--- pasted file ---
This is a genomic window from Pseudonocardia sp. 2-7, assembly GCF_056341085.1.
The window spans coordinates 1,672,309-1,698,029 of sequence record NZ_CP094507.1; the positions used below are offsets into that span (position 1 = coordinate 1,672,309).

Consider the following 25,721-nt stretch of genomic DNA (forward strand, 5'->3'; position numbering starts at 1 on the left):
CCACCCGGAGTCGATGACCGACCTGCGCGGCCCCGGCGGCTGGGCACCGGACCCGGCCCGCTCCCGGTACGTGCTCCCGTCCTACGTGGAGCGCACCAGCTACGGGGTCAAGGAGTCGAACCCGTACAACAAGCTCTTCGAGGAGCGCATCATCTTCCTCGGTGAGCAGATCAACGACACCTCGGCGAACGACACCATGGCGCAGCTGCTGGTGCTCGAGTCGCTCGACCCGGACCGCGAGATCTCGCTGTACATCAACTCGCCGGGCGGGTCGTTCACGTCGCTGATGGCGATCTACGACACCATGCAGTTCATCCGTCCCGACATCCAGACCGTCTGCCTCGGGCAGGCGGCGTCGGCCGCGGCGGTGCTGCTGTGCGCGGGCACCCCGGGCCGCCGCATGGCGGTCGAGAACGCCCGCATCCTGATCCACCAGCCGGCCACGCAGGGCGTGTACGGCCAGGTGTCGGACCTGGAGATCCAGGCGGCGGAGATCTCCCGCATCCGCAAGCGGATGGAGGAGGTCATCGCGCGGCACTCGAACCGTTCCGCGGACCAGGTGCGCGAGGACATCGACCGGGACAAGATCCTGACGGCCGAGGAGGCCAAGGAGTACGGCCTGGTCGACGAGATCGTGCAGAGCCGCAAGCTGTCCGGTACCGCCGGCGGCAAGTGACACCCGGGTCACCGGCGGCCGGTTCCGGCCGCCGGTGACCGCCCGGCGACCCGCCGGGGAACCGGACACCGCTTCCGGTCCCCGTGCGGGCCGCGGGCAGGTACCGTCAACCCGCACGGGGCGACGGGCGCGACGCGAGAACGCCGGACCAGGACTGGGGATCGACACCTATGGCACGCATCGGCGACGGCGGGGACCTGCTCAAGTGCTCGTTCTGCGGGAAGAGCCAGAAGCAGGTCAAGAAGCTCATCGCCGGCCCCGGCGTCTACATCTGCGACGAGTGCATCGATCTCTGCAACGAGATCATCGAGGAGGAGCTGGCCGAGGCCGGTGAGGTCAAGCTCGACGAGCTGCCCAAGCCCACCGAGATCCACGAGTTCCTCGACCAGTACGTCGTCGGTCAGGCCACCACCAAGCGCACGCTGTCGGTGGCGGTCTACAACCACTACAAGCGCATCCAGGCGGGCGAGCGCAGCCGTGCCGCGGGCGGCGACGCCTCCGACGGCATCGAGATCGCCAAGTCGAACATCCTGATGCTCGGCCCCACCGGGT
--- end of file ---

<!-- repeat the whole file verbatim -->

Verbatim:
This is a genomic window from Pseudonocardia sp. 2-7, assembly GCF_056341085.1.
The window spans coordinates 1,672,309-1,698,029 of sequence record NZ_CP094507.1; the positions used below are offsets into that span (position 1 = coordinate 1,672,309).

Consider the following 25,721-nt stretch of genomic DNA (forward strand, 5'->3'; position numbering starts at 1 on the left):
CCACCCGGAGTCGATGACCGACCTGCGCGGCCCCGGCGGCTGGGCACCGGACCCGGCCCGCTCCCGGTACGTGCTCCCGTCCTACGTGGAGCGCACCAGCTACGGGGTCAAGGAGTCGAACCCGTACAACAAGCTCTTCGAGGAGCGCATCATCTTCCTCGGTGAGCAGATCAACGACACCTCGGCGAACGACACCATGGCGCAGCTGCTGGTGCTCGAGTCGCTCGACCCGGACCGCGAGATCTCGCTGTACATCAACTCGCCGGGCGGGTCGTTCACGTCGCTGATGGCGATCTACGACACCATGCAGTTCATCCGTCCCGACATCCAGACCGTCTGCCTCGGGCAGGCGGCGTCGGCCGCGGCGGTGCTGCTGTGCGCGGGCACCCCGGGCCGCCGCATGGCGGTCGAGAACGCCCGCATCCTGATCCACCAGCCGGCCACGCAGGGCGTGTACGGCCAGGTGTCGGACCTGGAGATCCAGGCGGCGGAGATCTCCCGCATCCGCAAGCGGATGGAGGAGGTCATCGCGCGGCACTCGAACCGTTCCGCGGACCAGGTGCGCGAGGACATCGACCGGGACAAGATCCTGACGGCCGAGGAGGCCAAGGAGTACGGCCTGGTCGACGAGATCGTGCAGAGCCGCAAGCTGTCCGGTACCGCCGGCGGCAAGTGACACCCGGGTCACCGGCGGCCGGTTCCGGCCGCCGGTGACCGCCCGGCGACCCGCCGGGGAACCGGACACCGCTTCCGGTCCCCGTGCGGGCCGCGGGCAGGTACCGTCAACCCGCACGGGGCGACGGGCGCGACGCGAGAACGCCGGACCAGGACTGGGGATCGACACCTATGGCACGCATCGGCGACGGCGGGGACCTGCTCAAGTGCTCGTTCTGCGGGAAGAGCCAGAAGCAGGTCAAGAAGCTCATCGCCGGCCCCGGCGTCTACATCTGCGACGAGTGCATCGATCTCTGCAACGAGATCATCGAGGAGGAGCTGGCCGAGGCCGGTGAGGTCAAGCTCGACGAGCTGCCCAAGCCCACCGAGATCCACGAGTTCCTCGACCAGTACGTCGTCGGTCAGGCCACCACCAAGCGCACGCTGTCGGTGGCGGTCTACAACCACTACAAGCGCATCCAGGCGGGCGAGCGCAGCCGTGCCGCGGGCGGCGACGCCTCCGACGGCATCGAGATCGCCAAGTCGAACATCCTGATGCTCGGCCCCACCGGGT